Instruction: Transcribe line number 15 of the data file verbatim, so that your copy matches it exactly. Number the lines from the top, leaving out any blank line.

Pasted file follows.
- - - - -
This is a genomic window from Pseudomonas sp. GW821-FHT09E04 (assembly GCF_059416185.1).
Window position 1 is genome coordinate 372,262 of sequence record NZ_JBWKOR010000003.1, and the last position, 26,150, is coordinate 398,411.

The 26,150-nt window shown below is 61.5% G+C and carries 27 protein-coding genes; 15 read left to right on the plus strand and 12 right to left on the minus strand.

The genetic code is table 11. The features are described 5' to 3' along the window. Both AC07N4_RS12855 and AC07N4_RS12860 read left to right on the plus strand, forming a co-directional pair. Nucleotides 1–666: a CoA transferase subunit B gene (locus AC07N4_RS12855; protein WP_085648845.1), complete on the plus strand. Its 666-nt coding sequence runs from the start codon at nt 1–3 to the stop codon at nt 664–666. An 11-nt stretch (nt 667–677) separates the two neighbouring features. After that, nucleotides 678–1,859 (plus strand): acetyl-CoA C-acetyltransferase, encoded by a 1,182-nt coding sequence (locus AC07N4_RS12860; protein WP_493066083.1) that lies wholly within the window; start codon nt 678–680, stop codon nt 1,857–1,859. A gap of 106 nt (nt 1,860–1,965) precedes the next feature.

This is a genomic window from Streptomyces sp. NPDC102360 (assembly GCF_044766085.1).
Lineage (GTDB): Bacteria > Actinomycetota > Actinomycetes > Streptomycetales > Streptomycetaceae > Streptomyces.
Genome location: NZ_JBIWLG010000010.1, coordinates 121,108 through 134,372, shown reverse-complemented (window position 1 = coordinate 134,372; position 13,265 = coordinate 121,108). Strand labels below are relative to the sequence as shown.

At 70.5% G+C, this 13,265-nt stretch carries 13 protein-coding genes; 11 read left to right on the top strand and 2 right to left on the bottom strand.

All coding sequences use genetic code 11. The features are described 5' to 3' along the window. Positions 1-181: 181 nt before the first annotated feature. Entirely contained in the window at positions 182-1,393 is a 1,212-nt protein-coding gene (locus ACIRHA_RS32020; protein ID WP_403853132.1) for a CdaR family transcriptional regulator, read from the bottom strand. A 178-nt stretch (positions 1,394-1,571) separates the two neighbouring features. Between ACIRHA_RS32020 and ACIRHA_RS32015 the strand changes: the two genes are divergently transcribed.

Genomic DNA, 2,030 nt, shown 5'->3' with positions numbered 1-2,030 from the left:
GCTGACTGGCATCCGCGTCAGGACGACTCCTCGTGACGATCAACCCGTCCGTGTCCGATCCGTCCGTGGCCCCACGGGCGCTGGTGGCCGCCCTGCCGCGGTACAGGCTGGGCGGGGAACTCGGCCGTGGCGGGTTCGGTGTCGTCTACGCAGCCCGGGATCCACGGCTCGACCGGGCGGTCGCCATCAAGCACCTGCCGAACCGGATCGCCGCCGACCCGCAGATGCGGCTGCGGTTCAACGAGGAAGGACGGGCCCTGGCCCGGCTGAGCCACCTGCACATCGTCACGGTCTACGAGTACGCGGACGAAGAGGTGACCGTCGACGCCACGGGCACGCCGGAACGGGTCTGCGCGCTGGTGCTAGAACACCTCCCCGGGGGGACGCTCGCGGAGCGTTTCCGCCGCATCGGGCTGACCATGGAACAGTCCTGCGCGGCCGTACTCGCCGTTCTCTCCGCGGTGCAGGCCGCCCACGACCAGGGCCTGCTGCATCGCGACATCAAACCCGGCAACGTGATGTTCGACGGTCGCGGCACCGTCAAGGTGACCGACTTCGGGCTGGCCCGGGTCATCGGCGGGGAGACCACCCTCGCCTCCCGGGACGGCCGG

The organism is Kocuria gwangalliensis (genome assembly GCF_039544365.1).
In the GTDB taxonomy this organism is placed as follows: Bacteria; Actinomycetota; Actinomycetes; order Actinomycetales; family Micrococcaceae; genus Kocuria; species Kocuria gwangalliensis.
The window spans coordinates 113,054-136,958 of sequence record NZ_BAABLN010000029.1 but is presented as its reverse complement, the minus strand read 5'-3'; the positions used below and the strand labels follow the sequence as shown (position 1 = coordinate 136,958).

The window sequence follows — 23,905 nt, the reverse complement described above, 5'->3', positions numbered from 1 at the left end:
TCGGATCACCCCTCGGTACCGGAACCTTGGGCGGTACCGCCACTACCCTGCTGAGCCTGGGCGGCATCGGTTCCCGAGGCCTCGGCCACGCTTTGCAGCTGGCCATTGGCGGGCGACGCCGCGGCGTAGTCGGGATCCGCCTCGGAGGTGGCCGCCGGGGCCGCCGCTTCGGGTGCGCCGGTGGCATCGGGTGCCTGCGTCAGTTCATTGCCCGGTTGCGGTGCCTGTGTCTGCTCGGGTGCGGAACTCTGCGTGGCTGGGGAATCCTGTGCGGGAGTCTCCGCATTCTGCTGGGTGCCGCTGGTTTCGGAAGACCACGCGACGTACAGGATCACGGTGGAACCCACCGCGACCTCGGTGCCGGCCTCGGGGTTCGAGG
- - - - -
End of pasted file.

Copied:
The window sequence follows — 23,905 nt, the reverse complement described above, 5'->3', positions numbered from 1 at the left end: